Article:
Global Forum on MSM & HIVResearch on MSM and Transgender People You Didn’t See at AIDS 2012
The Global Forum on MSM & HIV announced the launch of a new publication featuring more than 100 abstracts on transgender people and men who have sex with men that were rejected from last month’s International AIDS Conference.

Lisa Fitzpatrick, M.D., M.P.H.Lisa Fitzpatrick: Routine Testing for HIV Needed (Video)
Lisa Fitzpatrick, M.D., M.P.H., the medical director of infectious diseases at a Washington, D.C., area medical center, is not at all pleased with the way our country tests people for HIV or links HIV-positive people to the care they need.

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•  THE PATIENT PERSPECTIVE: FEATURED ON THEBODY.COM
Nelson VergelNelson Vergel: Starting Your Journey With HIV (Video)
“As a 27-year HIV survivor and research advocate, it amazes me how many people make uninformed choices due to lack of direction and support. That is why I decided to sit down to attempt to describe the most important things that every newly diagnosed person should know.”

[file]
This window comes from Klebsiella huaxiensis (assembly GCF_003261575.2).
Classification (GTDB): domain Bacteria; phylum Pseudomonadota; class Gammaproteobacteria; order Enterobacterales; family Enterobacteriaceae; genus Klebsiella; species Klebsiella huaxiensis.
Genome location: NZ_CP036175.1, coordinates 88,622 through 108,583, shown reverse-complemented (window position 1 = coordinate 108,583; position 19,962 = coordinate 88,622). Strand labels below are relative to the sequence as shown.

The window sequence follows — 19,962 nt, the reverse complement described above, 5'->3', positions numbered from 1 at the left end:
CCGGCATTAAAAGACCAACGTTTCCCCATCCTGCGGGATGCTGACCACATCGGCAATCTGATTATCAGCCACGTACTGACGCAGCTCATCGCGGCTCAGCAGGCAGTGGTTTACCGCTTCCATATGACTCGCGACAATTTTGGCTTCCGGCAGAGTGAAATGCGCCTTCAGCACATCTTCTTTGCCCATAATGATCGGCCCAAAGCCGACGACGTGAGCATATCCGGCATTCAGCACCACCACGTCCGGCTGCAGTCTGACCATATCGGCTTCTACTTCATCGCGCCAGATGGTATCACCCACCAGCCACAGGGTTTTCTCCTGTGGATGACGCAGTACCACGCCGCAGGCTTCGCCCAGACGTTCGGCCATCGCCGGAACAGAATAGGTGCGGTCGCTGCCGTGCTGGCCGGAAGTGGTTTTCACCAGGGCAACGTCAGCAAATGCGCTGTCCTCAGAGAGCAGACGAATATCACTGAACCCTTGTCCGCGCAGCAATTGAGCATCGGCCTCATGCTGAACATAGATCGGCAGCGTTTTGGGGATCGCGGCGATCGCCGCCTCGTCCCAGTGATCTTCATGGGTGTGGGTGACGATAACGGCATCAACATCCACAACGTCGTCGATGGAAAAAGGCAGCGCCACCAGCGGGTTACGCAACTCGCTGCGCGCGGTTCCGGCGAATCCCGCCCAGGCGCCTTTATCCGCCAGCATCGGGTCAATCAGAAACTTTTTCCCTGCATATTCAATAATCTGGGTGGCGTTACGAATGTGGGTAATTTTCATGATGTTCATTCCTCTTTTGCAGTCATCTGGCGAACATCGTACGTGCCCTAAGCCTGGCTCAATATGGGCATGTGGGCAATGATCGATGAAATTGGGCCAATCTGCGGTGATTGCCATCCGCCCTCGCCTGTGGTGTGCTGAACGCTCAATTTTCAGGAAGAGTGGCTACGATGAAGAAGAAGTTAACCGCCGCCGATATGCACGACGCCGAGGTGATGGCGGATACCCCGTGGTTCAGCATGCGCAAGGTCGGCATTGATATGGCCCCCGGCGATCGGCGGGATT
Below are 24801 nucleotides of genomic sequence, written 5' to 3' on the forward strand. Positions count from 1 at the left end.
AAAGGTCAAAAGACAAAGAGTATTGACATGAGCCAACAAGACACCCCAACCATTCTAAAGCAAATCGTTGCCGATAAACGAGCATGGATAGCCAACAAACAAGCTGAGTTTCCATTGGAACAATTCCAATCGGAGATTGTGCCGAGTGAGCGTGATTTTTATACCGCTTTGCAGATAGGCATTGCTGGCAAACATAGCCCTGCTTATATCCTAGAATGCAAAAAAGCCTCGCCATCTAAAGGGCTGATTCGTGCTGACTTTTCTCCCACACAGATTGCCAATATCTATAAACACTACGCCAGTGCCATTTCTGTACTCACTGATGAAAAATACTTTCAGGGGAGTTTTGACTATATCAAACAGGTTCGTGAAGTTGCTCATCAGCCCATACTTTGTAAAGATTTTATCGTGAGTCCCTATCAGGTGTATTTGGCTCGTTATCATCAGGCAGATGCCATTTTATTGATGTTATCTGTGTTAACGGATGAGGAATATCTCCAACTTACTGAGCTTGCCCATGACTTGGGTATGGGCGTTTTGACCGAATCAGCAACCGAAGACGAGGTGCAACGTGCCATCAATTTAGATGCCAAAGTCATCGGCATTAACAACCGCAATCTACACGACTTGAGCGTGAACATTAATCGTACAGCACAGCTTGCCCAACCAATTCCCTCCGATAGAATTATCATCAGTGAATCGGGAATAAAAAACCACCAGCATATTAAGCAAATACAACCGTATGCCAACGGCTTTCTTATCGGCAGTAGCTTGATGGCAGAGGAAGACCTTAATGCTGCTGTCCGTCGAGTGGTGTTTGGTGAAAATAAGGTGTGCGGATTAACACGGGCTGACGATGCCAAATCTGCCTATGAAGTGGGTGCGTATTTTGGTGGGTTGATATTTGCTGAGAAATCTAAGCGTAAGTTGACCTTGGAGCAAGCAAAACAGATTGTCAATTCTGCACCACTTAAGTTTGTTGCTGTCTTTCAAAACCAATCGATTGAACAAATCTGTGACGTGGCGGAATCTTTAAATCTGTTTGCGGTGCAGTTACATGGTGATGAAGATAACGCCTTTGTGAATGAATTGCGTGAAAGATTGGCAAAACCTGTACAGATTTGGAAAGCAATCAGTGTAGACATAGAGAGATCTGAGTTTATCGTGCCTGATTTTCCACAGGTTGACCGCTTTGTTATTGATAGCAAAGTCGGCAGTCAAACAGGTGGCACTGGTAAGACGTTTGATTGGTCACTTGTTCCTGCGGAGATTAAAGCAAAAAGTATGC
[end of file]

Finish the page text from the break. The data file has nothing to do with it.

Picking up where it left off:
Cedric SturdevantThis Positive Life: Fighting the Big Disease With a Little Name (Video)
Cedric Sturdevant, a 46-year-old gay man from Jackson, Miss., was diagnosed in 2005 along with his partner at the time. After a scary hospital stay during which he disclosed to his family, Cedric knew he wanted to get better and become a voice for those living with HIV.

Twitter logoAIDS 2012 Twitter Buzz: Winding Down and Looking Forward
Twitter rolled on even as the International AIDS Conference wound down. In the last in an ongoing series of Twitter recaps featured throughout AIDS 2012, we highlight 140-character discussions of HIV prevention and criminalization, as well as the future of the conference — and the future of HIV.